Tag Archives: TIME

ENERGY HEALING: THE BASIE METHOD

What’s the rush?  Where’s the fire?  To what are we racing?

I see people in gas station and grocery store lines who act as if they have the most important business to get to, and surely some of them do.  But they look furious, impatient.  They are shifting from foot to foot, checking their watches, astonished at those turtles in front of them who are blocking their clear path to the Egress.  Are they their own ambulances?

So much of our culture is based on Saving Time.  Doing Things Faster.  Being More Efficient.  Multi-tasking.  If you save three seconds here and two minutes there, it must be a great satisfaction.  But where do those moments go?  I dread the thought that the people racing around will have much more time to spend in some unhappy place, like the intensive care ward.

And occasionally the people whose pants seem to be afire are rude, heedless, self-destructive.  If you rush through a task, will it be done well?  Is the world a microwave oven?  Will the young man who roared out of the gas station this morning get home safely?  I pray that he does.

For years, I have been quoting my favorite-title-of-a-record-I-have-never-heard to people.  It was a Decca “Sepia Series” side (we know what that means) circa 1941-2.  The band?  Doctor Sausage and his Five Pork Chops. The composition?  TAKE IT EASY, GREASY (YOU STILL GOT A LONG WAY TO SLIDE).

Words to live by.

But the greasiness of that composition might seem repellent.  How about making a commitment to live your life in Count Basie time?  As fast as the tempo gets, Basie never seems to rush.  He’s never hurried.  He has a goal, but he knows that breathing steadily will get him and us there just the same.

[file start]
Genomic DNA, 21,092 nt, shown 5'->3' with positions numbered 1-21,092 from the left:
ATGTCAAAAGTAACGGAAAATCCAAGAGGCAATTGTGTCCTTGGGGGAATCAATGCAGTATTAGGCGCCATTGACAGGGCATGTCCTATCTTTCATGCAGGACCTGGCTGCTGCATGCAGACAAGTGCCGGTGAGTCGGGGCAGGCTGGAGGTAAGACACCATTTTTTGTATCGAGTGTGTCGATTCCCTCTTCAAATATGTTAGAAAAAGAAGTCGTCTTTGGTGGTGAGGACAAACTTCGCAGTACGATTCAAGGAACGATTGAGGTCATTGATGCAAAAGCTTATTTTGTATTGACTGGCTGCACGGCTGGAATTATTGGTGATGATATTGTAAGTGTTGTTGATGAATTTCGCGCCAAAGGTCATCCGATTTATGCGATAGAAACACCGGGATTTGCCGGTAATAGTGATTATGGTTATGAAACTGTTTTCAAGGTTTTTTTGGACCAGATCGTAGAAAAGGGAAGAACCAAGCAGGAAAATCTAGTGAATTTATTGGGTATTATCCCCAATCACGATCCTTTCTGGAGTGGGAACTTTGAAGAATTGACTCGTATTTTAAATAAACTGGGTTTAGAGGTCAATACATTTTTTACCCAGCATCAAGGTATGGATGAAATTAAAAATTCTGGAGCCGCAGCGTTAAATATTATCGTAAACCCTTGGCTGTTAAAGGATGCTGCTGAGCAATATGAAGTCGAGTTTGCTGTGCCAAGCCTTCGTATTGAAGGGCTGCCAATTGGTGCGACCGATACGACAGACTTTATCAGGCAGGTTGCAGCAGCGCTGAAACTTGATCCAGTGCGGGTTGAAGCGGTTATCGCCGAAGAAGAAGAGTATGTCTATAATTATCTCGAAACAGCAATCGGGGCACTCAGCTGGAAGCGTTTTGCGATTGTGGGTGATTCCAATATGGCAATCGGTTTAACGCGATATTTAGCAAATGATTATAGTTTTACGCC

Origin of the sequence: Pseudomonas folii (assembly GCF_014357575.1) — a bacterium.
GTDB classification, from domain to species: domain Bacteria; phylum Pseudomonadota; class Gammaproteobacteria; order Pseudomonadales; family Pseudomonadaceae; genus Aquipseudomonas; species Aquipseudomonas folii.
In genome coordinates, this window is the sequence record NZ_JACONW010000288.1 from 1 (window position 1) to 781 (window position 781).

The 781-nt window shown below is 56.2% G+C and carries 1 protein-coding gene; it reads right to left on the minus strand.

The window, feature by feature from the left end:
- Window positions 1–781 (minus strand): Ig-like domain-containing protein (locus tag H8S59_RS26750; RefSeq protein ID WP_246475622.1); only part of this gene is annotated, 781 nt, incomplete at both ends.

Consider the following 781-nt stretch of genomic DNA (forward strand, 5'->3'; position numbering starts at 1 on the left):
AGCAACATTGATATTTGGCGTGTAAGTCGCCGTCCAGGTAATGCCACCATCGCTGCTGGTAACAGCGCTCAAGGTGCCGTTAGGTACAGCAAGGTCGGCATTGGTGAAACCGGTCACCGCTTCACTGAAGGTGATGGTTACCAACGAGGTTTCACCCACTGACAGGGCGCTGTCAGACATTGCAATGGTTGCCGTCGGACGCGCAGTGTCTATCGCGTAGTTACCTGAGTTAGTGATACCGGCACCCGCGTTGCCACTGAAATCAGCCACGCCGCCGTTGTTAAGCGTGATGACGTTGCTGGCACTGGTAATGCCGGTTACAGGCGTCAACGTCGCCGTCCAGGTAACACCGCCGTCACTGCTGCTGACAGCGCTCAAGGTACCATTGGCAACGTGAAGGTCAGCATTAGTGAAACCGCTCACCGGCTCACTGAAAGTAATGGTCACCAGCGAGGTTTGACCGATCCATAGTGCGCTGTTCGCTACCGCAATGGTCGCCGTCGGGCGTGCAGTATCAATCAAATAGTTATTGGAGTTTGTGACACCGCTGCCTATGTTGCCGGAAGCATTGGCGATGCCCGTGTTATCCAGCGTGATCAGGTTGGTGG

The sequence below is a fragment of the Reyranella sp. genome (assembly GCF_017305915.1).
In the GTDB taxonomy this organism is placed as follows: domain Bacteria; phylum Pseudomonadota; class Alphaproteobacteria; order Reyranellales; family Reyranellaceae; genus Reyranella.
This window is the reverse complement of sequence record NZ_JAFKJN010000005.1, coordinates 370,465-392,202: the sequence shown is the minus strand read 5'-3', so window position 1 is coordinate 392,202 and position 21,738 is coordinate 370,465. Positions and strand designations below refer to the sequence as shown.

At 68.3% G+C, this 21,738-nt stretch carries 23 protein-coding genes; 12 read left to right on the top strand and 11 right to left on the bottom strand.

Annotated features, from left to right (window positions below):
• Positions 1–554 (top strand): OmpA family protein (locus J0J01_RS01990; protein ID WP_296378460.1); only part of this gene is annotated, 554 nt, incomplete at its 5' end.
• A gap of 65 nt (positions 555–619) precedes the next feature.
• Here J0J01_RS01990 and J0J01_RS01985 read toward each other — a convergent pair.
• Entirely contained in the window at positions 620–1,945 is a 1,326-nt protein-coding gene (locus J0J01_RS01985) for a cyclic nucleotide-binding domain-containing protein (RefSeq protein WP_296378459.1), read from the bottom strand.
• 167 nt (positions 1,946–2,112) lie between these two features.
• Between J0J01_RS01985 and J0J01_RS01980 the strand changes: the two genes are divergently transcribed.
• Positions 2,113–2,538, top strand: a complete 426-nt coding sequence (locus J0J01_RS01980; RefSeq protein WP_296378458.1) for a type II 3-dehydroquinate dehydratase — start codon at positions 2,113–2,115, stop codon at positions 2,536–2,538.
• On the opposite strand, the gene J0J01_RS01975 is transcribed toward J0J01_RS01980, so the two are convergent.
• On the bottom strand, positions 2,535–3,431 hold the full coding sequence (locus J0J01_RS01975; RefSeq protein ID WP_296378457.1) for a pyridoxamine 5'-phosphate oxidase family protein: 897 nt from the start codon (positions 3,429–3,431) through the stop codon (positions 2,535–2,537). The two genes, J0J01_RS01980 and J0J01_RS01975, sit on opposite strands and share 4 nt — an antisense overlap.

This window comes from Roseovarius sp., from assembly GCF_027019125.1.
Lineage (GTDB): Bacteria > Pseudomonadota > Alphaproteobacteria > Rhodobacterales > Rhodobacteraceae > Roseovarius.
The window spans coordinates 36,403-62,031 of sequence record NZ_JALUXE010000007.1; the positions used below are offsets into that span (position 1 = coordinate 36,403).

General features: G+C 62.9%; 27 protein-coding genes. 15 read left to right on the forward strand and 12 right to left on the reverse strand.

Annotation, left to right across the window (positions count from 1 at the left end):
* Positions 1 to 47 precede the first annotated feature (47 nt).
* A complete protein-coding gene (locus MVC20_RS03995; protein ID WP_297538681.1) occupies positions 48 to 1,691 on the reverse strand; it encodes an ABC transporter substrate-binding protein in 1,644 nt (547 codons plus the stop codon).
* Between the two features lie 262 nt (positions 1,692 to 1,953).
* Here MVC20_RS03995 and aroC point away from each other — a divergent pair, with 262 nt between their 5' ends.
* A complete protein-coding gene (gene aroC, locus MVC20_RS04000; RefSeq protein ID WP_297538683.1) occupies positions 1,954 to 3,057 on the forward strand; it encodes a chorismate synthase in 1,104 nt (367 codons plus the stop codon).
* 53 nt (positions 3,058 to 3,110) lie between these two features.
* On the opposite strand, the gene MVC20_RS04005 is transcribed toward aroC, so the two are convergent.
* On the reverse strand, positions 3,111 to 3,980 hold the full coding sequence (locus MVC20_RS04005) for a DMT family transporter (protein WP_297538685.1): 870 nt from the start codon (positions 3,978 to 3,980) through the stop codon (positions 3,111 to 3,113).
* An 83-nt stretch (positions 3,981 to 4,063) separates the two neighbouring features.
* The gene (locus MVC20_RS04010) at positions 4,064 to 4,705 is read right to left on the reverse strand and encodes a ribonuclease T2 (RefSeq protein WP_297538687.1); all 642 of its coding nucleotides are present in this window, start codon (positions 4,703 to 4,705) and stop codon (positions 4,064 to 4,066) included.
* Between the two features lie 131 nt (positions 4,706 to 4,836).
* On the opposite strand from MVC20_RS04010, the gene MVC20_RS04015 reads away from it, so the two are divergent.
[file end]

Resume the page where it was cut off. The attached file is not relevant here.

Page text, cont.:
And Lester Young knew that hurry was a truly bad idea, too.  Try taking it easy and see if your slide through life is less arduous.

May your happiness increase!

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SPINNING PLENITUDES

A few weeks ago, a young couple came to my apartment to buy a piece of furniture I’d hardly used.  (Now there’s more space for dancing.)  The young woman earnestly asked me about turntables — thinking of being able to play her mother’s beloved 1970 record collection.  I showed her both a modern one (and played her a track from a Marty Grosz Stomp Off record, which absolutely floored her with its bounce and warm sound).

Then I decided to become a true eccentric, a genuine suburban antiquarian and descended even deeper into history by playing her a 78 (Keynote, J.C. Heard, ALL MY LIFE) on another turntable.

I don’t think this was a transformational experience for her (and her boyfriend was pleasantly impassive through the whole thing) but it was clear she had never seen anything like it.

“How do you know where to put that thing [the stylus]?”  “What happens when it comes to the end?”  “Is that sound [the surface noise] part of the thing, the record?”  “Does that have only one song?”  And so on.

I don’t want to rehearse the discussion of iPod and MP3 downloads / compact discs / vinyl records / 78s / live performance — too many acres to plow! — but I did revert to my childhood in two sweetly nostalgic acts this morning.

One, I played a 78 record — LOW DOWN DIRTY SHAME / SOLITUDE (Vocalion 5531, rim chip, V) by Joe Sullivan and his Cafe Society Orchestra.  Lovely.  Two, I stared at the revolving disc and the diminishing circles described by the needle as the music came out of the speaker.

And I thought, not for the first time, of the beautiful paradoxes.